Moreover, the community and territorial oriented measures leads to the strengthening of this community control over this space -something that Marcuse advocates- and that with all the positive as well negative effects. It bears the risk of enclosure and exclusion, of a territory-based self-centered self-interests policies. An example of this risk is best illustrated with the image attached to this article: “Gentrification not in my backyard.” So if it is in someone else’s backyard, will it be ok then?

If Marcuse is proposing to de-ghettoise rich areas, his measures risks to sur-ghettoise working class neighbourhoods.

Not to forget, that a community control, even with the most democratic measures, means the hegemony of the dominant group(s) in the neighbourhood, over the residents who oppose it/them, or those who do not identify with this community. To caricaturize a bit, in 2010, and after the Italian government transferred much power to local authorities, some of the latter used these powers to impose measures such as banning miniskirts, sandcastles or kissing in cars.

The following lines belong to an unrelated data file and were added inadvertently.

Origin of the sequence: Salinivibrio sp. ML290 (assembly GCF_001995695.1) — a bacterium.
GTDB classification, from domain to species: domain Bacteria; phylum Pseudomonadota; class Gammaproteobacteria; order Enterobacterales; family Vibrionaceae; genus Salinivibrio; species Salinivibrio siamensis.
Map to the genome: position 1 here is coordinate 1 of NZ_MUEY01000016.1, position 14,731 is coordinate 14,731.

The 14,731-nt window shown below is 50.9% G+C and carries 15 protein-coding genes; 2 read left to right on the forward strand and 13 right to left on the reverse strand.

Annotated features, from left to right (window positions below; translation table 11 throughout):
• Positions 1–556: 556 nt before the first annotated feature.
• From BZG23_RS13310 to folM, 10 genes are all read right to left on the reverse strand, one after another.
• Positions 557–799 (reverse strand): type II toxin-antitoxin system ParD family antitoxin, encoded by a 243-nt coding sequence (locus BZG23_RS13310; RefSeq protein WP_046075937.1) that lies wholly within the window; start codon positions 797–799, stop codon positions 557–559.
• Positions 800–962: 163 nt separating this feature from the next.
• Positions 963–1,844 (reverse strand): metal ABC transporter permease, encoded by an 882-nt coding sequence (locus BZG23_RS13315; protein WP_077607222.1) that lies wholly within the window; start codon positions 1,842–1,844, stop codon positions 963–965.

In its extreme, and on a national level, community control can be identified with nationalism.

Increasing community control leads to further defragmentation of the city, it also might infringe non-community members’ rights. If we oppose the power of market to reshape or control neighbourhoods, the solution won’t be to replace it by a territorial control.

Urban places are not frozen entities in time, they were and are subject to permanent transformation. Communities and social ties are not perpetual too, they can even mutate faster than the space. The best measures are those who take into account the rights to the city, of the neighbourhood residents, the would-be residents, as well the users of the space.

Note #7: on proposing measures that already proved their limits

Among Marcuse’s suggestions to strengthen community are what I like to name as positive discrimination. Maybe the best to illustrate that, is his guideline number 4:

4. For any action whatsoever, community control is key, and not for every community, but for those serving residents based on need — i.e. limited community control where it’s a high income exclusionary community, according to general principles for community goals, outlawing exclusion.

Note that due to the dash, “outlawing exclusion” is understood for high income exclusionary communities only. Or is it a typo? In case it is a typo, and “outlawing exclusion” applies to all communities, how can that fit with the selective process of the new would-be residents in working class neighbourhoods?

Regardless of this, and of that it is a reading of the city as segregated entities, positive discrimination has already showed its limits.